There is little doubt that there are a lot of sexually explicit material on the internet. There is also little doubt that a majority of it caters to male heterosexual desires. At the same time, the increasing ease of self-publishing on the internet as well as how it facilitates networking also means that more and more hidden, marginalised, and silenced forms of sexualities are finding a space to express, connect, and articulate diversity.

Women in particular, having been long understood and defined as passive objects in the story of sex, are taking matters in our own hands by creating erotica made by women for women, publishing disarming and frank blogs about our sexual encounters, self-authoring what it means to be a sexual subject. This has great potency to disrupt many ideas and cultural norms about sexualities. This can in turn, challenge the perpetuation of sexual violence against women that relies on the logic of men as sexual actors, and women as sexual objects.

However, there is increasing attention given by governments, the private sector, internet service providers and civil society actors to control what information and content becomes available on the internet. Pornography and sexually offensive materials are commonly cited as legitimate reasons to block websites, implement content filtering software, introduce internet content codes and more.

Often, these mechanisms block not just sites normally understood as "pornographic", but also critical information related to sexual and reproductive health, HIV/AIDS, lesbian, gay, bisexual, transsexual and diverse sexualities.

Women are at the heart of this debate, and are sometimes equated with children in the need for protection. Yet, women are not loudly present in the discussions where such decisions are made.

Take Back The Tech! Speak your right to sexualities, to information, communication and community. Bring back stories and information silenced in online spaces to the physical spaces you occupy!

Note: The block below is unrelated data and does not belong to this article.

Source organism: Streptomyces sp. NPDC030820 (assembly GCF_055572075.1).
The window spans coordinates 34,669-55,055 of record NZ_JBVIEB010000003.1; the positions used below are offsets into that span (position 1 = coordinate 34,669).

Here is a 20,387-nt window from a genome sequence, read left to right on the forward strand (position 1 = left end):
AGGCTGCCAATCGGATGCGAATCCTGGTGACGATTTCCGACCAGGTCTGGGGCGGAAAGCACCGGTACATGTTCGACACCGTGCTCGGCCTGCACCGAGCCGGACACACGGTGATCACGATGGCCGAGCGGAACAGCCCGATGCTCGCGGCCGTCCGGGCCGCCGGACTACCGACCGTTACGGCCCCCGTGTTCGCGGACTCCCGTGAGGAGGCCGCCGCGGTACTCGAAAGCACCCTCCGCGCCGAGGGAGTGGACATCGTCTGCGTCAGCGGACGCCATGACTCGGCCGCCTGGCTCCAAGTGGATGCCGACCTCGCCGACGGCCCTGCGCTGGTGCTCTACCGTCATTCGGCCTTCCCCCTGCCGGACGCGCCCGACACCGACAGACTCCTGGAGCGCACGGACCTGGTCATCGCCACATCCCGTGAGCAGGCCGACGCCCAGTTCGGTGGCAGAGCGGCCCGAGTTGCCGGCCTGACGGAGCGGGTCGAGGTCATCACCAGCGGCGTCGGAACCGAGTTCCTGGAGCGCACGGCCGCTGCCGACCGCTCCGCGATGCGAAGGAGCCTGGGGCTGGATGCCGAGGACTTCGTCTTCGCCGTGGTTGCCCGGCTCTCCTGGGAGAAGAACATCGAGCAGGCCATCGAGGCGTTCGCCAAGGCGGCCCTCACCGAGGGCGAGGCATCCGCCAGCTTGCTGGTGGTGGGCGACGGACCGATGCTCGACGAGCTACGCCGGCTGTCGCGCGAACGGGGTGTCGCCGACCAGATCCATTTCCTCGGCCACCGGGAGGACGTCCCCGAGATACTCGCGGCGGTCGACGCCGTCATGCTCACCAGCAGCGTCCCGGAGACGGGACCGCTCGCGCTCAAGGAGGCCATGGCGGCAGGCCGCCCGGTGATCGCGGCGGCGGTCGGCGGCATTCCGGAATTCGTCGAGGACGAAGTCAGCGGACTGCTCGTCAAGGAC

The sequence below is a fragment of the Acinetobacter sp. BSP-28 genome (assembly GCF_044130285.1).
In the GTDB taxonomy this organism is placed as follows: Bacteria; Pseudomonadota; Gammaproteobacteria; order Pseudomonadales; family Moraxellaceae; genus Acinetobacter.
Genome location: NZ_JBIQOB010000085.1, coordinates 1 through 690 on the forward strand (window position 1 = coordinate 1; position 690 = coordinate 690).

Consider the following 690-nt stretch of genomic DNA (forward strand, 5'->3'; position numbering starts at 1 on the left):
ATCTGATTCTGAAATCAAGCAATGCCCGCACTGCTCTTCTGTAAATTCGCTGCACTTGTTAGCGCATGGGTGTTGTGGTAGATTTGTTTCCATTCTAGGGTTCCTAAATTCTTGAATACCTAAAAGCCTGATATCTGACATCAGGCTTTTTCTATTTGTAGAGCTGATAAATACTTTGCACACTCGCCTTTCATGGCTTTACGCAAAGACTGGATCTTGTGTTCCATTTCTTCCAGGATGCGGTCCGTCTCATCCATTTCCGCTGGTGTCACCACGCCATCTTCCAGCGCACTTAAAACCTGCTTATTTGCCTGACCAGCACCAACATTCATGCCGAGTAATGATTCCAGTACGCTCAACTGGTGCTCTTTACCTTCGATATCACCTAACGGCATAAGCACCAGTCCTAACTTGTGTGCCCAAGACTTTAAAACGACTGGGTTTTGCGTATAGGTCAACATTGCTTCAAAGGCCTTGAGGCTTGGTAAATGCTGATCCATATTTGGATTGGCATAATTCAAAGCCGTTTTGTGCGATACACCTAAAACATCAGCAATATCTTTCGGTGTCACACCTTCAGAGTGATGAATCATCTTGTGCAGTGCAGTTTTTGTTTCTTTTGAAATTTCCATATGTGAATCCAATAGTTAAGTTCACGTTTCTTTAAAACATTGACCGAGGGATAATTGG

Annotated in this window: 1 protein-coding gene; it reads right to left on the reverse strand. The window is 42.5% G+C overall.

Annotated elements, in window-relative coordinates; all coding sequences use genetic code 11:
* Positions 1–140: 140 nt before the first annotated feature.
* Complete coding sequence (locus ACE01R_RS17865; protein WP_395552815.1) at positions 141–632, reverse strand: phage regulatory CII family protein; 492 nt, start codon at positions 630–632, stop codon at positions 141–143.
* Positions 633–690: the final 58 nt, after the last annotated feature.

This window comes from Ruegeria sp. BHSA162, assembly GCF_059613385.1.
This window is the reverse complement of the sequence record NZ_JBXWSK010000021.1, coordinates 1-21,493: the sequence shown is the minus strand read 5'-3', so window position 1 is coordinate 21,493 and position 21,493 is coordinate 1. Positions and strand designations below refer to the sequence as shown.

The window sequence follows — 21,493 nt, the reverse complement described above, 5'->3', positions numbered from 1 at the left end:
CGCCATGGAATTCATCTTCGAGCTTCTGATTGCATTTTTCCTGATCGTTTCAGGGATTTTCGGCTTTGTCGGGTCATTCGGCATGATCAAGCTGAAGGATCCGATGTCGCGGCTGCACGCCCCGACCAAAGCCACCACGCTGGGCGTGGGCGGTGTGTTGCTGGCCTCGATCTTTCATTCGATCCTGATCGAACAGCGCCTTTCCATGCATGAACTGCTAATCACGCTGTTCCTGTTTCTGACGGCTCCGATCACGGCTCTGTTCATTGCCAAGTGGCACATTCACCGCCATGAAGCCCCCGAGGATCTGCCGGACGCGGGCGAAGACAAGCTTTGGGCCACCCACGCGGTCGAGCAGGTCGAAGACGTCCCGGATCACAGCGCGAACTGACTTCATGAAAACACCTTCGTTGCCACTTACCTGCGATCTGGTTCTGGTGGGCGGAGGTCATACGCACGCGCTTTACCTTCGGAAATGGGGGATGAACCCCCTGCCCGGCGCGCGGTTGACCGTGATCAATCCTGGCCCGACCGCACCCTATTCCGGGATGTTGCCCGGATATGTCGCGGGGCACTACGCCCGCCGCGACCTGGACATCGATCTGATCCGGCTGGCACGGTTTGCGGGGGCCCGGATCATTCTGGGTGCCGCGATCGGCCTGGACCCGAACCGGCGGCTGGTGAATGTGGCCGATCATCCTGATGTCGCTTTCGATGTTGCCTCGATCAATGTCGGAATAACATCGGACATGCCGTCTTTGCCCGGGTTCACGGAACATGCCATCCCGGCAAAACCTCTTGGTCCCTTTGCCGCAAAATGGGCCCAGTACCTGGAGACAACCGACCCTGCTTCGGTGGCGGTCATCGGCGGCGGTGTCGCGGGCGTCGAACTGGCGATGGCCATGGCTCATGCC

Make a calling card:

  • Public telephone booths are often covered with small stickers and cards advertising for various things. In some places, calling cards are placed there by sex workers and their agents as a means to publicise their services.
  • Take over and change the landscape of sexuality where you live. Make your own calling card!
  • You can make them on small pieces of cardboard, whether by writing them in pen, colour pencils or crayons, by designing them on a computer and printing them out, by cutting out newspaper headlines and turning them into collages or making stencils.
  • Fill them with information about sexuality rights issues that are often censured and muted, for example:
  • * Headlines related to HIV/AIDS
  • * Quotes by women with disabilities about their desires
  • * The link to your favourite erotica for women site
  • * Snippets of reality and life by lesbian and bisexual women that is not just about sex
  • * Telephone helpline of a local sexual and reproductive health organisation
  • Anything you can think of that disrupts allowed and censored sexualities!
  • At the bottom of each calling card, write: "Call: 1-000-takebackthetech-net!"
  • Take a walk, and stick them on your nearest phone booths.

Change the landscape of what is seen and heard about women's diverse sexualities, and keep the information flowing!